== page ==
Johann-Dietrich ‘Jan’ Wörner, the ESA Director General, tells us more about the space industry, the place of Europe and the main challenges facing the sector.
In the past years, the space industry has undergone several evolutions and disruptions. According to you, what are the main aspects that can be remembered here?
In general terms commercialisation is the key aspect. The development in this direction is very strong in the US, but one can see it in Europe as well. The market situation in Europe is not comparable to the US, therefore it needs special activities to develop a mature space industrial landscape. ESA is supporting therefore startups with our Business Incubation Centers and has special tools to get SMEs into business. More and more the downstream is becoming important, the space and the non-space actors are cooperating. With the Downstream Gateway ESA established a special instrument for these activities.
We also witness a reinforced international competition with the arrival of new private actors. In this landscape, what is the place of Europe?
Competition is a driver, cooperation is an enabler. Based on this motto, ESA is supporting competition but at the same time the overall structure of ESA with 22 Member States is based on cooperation. ESA is also building many programmes in cooperation with most of the space agencies in the world. Europe has a broad variety of private actors and ESA supports the commercialisation by several means, e.g. public private partnerships. New Space is understood as a way forward to cost reduction, commercialisation, agility, flexibility and innovation. In this understanding ESA is working in different roles: as an R&D agency, as a partner, as a customer and as a broker. Only by using the different roles at the same time, we can satisfy the needs.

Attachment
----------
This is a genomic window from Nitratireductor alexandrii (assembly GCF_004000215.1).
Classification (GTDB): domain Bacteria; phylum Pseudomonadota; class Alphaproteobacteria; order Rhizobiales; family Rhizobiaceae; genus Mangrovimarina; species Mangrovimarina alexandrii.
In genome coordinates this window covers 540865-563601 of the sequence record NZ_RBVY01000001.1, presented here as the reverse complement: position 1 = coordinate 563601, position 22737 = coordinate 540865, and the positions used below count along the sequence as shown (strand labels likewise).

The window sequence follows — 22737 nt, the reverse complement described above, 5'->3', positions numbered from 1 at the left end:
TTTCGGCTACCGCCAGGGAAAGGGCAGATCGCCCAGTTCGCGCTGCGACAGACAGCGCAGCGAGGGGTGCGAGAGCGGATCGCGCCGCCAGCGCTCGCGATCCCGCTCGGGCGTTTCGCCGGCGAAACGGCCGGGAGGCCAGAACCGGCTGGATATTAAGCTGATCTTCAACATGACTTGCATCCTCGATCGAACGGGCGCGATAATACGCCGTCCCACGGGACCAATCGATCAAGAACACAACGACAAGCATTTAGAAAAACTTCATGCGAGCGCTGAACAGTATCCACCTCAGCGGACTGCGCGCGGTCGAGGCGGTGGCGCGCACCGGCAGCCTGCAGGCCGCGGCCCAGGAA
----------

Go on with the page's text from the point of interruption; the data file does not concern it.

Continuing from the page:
And we support the strengthening of European industry so that it can better compete with private actors on the international market.
Actually, what are the main topics that you are working on?
ESA’s programmatic setup is defined in 4 pillars:
- science and exploration;
- safety, security and sustainability;
- enabling and support.
In each and every pillar there are programmes to shape the future, from Mars Sample Return to Artificial Intelligence for Earth Observation and Space Safety.
What are the main challenges you are facing?
The worldwide development is very fast and the global competition is fierce. Digital transformation is a must and the specific challenges of the Corona Crisis have to be tackled. As mentioned above the commercialisation is one key aspect and needs to be accelerated as well.
The European Space Agency (ESA) is Europe’s gateway to space. Its mission is to shape the development of Europe’s space capability and ensure that investment in space continues to deliver benefits to the citizens of Europe and the world. ESA is an international organisation with 22 Member States. By coordinating the financial and intellectual resources of its members, it can undertake programmes and activities far beyond the scope of any single European country. In 2020, the budget of ESA was 6.7 billion of euros.